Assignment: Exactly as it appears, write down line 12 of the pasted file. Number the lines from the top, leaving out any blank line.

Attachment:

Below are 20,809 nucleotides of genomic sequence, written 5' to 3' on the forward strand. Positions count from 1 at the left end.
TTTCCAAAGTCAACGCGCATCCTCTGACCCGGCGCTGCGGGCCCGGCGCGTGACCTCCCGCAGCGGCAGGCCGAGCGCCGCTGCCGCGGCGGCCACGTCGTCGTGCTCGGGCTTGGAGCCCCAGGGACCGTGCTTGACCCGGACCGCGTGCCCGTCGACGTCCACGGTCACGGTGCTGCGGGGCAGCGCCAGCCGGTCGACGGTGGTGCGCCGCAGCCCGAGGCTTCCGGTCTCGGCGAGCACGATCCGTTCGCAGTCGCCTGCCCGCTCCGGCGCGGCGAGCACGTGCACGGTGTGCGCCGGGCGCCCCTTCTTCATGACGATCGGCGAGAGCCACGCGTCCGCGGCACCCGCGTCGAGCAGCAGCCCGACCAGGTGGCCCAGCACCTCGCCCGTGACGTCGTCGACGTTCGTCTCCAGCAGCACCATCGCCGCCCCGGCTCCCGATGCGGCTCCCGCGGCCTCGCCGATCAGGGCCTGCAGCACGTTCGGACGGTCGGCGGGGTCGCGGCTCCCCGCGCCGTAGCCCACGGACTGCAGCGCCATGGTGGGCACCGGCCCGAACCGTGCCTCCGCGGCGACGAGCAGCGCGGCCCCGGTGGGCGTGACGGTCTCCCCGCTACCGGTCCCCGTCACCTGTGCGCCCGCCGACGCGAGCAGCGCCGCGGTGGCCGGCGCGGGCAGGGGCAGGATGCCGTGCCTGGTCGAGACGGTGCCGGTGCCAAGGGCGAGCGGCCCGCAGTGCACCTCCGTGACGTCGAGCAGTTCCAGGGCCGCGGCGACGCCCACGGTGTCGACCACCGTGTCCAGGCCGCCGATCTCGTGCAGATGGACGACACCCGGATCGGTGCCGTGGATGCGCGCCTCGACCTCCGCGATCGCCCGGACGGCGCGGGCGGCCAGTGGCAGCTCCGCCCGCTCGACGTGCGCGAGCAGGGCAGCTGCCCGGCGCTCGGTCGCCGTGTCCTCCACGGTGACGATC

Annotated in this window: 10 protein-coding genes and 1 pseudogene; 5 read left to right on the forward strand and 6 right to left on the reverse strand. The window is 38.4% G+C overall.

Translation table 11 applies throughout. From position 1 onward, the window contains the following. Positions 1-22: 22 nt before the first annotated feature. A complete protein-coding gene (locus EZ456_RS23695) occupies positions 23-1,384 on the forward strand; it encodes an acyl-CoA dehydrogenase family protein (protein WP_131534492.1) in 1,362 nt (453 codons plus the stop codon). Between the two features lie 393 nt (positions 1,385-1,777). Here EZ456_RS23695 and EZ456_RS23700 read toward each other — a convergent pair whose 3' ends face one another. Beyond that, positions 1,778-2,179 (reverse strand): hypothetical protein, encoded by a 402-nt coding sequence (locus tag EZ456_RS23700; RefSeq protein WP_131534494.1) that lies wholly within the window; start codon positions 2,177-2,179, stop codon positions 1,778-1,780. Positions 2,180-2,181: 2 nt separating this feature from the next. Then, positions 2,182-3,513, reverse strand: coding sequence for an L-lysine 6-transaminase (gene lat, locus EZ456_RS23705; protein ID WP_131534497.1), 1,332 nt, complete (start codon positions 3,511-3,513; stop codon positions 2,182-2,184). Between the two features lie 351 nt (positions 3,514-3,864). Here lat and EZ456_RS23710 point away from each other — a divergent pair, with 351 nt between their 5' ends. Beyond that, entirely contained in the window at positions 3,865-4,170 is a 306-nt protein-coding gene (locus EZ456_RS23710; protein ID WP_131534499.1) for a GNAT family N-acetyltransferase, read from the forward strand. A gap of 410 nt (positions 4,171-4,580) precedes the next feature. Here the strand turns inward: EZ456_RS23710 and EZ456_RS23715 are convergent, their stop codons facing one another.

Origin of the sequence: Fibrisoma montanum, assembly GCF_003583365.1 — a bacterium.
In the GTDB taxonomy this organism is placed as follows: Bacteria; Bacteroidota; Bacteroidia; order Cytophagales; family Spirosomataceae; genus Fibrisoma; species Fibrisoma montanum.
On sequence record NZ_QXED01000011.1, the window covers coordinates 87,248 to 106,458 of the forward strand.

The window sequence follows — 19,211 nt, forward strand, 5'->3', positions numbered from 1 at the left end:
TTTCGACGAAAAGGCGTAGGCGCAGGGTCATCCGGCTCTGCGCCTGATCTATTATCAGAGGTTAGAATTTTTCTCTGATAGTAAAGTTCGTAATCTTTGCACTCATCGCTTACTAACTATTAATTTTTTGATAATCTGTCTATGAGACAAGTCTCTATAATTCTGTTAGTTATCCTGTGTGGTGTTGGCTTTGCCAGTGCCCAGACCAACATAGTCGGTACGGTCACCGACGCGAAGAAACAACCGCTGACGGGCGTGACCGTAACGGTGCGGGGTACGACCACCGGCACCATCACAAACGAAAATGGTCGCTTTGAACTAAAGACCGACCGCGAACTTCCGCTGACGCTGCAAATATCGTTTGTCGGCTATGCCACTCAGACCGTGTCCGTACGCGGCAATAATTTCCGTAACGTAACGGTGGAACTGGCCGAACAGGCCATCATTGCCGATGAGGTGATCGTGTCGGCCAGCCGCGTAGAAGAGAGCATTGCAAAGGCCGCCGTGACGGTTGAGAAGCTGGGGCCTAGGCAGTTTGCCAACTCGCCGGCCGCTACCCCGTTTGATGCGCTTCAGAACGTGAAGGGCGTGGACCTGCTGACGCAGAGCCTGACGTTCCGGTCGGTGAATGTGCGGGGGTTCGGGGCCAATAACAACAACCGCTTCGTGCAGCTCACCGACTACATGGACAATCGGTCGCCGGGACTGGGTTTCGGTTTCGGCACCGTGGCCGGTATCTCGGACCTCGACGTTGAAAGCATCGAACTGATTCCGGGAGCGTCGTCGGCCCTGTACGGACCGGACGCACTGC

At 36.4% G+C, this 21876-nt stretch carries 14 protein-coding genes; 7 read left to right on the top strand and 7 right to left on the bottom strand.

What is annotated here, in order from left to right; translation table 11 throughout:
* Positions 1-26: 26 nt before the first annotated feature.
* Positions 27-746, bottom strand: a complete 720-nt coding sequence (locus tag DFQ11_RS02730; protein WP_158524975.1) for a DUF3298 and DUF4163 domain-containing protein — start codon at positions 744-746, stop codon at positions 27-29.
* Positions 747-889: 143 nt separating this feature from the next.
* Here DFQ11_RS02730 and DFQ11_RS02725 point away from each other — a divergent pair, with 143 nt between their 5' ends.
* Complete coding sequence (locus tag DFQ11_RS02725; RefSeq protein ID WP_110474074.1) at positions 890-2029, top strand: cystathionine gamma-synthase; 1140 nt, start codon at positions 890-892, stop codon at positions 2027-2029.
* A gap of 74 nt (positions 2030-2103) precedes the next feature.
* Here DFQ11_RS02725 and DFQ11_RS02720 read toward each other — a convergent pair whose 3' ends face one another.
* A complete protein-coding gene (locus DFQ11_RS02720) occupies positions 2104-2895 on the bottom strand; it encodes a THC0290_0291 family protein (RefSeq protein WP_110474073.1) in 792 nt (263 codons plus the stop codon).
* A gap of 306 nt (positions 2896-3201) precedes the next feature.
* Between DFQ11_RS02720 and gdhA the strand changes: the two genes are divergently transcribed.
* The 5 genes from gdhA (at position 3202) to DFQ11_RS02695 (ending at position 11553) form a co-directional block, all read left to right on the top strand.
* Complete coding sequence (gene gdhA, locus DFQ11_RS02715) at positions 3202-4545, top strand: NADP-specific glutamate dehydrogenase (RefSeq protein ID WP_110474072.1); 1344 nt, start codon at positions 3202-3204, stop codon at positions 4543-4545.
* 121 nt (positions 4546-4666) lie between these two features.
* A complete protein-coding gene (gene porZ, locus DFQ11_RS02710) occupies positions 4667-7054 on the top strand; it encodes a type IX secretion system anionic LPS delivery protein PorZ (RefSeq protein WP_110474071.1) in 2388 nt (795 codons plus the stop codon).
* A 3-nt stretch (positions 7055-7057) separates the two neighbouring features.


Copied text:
* Positions 1-26: 26 nt before the first annotated feature.